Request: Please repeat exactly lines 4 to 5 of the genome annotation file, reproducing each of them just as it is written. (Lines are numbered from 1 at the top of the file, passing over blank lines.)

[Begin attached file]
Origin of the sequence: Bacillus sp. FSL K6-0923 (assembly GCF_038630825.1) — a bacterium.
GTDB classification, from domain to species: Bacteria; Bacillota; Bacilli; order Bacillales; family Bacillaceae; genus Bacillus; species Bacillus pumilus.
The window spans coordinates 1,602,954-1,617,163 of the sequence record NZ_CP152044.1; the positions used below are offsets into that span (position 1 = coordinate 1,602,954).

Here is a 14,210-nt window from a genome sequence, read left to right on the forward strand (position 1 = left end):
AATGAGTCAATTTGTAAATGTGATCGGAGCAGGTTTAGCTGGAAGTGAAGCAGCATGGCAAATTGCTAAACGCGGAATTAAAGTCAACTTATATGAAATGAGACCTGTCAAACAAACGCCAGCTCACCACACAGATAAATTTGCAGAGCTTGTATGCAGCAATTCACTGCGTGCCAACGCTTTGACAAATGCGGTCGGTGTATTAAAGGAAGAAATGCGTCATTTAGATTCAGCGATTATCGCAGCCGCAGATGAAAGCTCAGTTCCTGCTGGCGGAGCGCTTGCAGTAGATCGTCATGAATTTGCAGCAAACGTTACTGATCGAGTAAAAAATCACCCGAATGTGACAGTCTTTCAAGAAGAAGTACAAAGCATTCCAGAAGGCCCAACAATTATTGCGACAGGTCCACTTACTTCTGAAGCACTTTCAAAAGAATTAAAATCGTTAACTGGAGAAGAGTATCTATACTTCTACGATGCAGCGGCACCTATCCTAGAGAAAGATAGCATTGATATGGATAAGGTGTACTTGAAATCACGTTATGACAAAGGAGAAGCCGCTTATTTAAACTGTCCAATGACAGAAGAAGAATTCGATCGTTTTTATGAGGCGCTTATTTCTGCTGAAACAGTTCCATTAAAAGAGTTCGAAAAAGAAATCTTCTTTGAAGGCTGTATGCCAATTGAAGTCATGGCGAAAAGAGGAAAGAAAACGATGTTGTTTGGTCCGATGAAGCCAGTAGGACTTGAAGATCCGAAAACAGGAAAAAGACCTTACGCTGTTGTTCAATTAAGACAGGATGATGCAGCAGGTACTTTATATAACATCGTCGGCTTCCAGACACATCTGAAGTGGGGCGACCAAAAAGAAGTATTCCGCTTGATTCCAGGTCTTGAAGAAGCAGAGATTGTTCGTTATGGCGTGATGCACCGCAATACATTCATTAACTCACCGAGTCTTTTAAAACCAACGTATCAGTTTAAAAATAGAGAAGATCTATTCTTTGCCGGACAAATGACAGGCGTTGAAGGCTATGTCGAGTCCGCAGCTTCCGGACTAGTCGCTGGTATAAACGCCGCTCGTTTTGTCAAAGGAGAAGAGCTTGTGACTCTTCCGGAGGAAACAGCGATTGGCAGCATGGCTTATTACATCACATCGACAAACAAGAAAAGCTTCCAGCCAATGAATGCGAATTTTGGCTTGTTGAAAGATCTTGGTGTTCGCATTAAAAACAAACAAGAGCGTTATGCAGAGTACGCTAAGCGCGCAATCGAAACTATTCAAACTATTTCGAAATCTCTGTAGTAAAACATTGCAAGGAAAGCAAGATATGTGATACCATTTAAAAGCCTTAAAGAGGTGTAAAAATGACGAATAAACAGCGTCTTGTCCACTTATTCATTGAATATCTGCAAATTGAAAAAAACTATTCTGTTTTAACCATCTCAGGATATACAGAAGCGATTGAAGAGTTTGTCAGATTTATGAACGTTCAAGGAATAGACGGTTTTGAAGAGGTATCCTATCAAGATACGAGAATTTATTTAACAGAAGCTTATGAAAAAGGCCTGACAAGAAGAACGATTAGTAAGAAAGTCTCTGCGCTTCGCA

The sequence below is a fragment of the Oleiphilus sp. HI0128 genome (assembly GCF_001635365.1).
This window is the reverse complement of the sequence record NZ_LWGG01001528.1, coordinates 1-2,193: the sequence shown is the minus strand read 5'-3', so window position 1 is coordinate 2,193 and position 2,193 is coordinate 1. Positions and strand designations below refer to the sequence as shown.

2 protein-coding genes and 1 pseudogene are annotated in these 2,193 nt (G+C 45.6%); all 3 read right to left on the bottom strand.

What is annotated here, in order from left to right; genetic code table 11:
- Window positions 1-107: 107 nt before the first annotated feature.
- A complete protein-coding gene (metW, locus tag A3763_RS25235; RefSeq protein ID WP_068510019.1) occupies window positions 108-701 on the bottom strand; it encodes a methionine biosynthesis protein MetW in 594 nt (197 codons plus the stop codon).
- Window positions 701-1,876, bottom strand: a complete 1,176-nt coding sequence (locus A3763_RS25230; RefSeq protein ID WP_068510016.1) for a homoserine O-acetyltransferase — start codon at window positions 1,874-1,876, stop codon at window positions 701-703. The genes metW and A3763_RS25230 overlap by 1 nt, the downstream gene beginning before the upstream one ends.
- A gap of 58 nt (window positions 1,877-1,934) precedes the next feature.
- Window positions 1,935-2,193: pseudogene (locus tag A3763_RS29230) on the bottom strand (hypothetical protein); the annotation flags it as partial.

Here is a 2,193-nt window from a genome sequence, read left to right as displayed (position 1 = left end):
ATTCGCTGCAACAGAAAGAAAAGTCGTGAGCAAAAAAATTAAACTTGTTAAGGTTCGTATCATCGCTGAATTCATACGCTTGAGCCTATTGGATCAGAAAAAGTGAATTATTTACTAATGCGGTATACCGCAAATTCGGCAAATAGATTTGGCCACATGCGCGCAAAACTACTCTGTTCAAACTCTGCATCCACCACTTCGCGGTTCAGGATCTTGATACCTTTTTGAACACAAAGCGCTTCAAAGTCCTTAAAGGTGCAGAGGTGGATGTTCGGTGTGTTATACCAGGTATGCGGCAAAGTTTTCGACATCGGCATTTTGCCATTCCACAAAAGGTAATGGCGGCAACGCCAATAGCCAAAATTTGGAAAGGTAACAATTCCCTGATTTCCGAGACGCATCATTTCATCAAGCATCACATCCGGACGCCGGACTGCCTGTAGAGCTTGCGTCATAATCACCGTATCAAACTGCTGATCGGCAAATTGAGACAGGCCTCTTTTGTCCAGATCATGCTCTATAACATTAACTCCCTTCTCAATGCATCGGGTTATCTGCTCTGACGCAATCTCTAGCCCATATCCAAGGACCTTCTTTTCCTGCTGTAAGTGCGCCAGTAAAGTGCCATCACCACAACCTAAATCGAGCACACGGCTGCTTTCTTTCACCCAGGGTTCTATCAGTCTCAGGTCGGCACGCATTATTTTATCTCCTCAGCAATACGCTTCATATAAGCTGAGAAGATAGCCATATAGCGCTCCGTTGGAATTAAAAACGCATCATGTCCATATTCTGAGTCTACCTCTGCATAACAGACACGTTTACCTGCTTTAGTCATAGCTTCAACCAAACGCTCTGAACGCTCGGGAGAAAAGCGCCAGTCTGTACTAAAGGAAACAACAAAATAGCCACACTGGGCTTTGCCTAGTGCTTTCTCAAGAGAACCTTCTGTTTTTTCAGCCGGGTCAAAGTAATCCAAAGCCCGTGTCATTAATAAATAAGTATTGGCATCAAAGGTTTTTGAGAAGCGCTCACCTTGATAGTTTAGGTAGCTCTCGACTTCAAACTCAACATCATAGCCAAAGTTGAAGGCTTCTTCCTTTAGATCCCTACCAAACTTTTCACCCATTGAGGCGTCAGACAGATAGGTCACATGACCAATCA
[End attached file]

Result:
Here is a 14,210-nt window from a genome sequence, read left to right on the forward strand (position 1 = left end):
AATGAGTCAATTTGTAAATGTGATCGGAGCAGGTTTAGCTGGAAGTGAAGCAGCATGGCAAATTGCTAAACGCGGAATTAAAGTCAACTTATATGAAATGAGACCTGTCAAACAAACGCCAGCTCACCACACAGATAAATTTGCAGAGCTTGTATGCAGCAATTCACTGCGTGCCAACGCTTTGACAAATGCGGTCGGTGTATTAAAGGAAGAAATGCGTCATTTAGATTCAGCGATTATCGCAGCCGCAGATGAAAGCTCAGTTCCTGCTGGCGGAGCGCTTGCAGTAGATCGTCATGAATTTGCAGCAAACGTTACTGATCGAGTAAAAAATCACCCGAATGTGACAGTCTTTCAAGAAGAAGTACAAAGCATTCCAGAAGGCCCAACAATTATTGCGACAGGTCCACTTACTTCTGAAGCACTTTCAAAAGAATTAAAATCGTTAACTGGAGAAGAGTATCTATACTTCTACGATGCAGCGGCACCTATCCTAGAGAAAGATAGCATTGATATGGATAAGGTGTACTTGAAATCACGTTATGACAAAGGAGAAGCCGCTTATTTAAACTGTCCAATGACAGAAGAAGAATTCGATCGTTTTTATGAGGCGCTTATTTCTGCTGAAACAGTTCCATTAAAAGAGTTCGAAAAAGAAATCTTCTTTGAAGGCTGTATGCCAATTGAAGTCATGGCGAAAAGAGGAAAGAAAACGATGTTGTTTGGTCCGATGAAGCCAGTAGGACTTGAAGATCCGAAAACAGGAAAAAGACCTTACGCTGTTGTTCAATTAAGACAGGATGATGCAGCAGGTACTTTATATAACATCGTCGGCTTCCAGACACATCTGAAGTGGGGCGACCAAAAAGAAGTATTCCGCTTGATTCCAGGTCTTGAAGAAGCAGAGATTGTTCGTTATGGCGTGATGCACCGCAATACATTCATTAACTCACCGAGTCTTTTAAAACCAACGTATCAGTTTAAAAATAGAGAAGATCTATTCTTTGCCGGACAAATGACAGGCGTTGAAGGCTATGTCGAGTCCGCAGCTTCCGGACTAGTCGCTGGTATAAACGCCGCTCGTTTTGTCAAAGGAGAAGAGCTTGTGACTCTTCCGGAGGAAACAGCGATTGGCAGCATGGCTTATTACATCACATCGACAAACAAGAAAAGCTTCCAGCCAATGAATGCGAATTTTGGCTTGTTGAAAGATCTTGGTGTTCGCATTAAAAACAAACAAGAGCGTTATGCAGAGTACGCTAAGCGCGCAATCGAAACTATTCAAACTATTTCGAAATCTCTGTAGTAAAACATTGCAAGGAAAGCAAGATATGTGATACCATTTAAAAGCCTTAAAGAGGTGTAAAAATGACGAATAAACAGCGTCTTGTCCACTTATTCATTGAATATCTGCAAATTGAAAAAAACTATTCTGTTTTAACCATCTCAGGATATACAGAAGCGATTGAAGAGTTTGTCAGATTTATGAACGTTCAAGGAATAGACGGTTTTGAAGAGGTATCCTATCAAGATACGAGAATTTATTTAACAGAAGCTTATGAAAAAGGCCTGACAAGAAGAACGATTAGTAAGAAAGTCTCTGCGCTTCGCA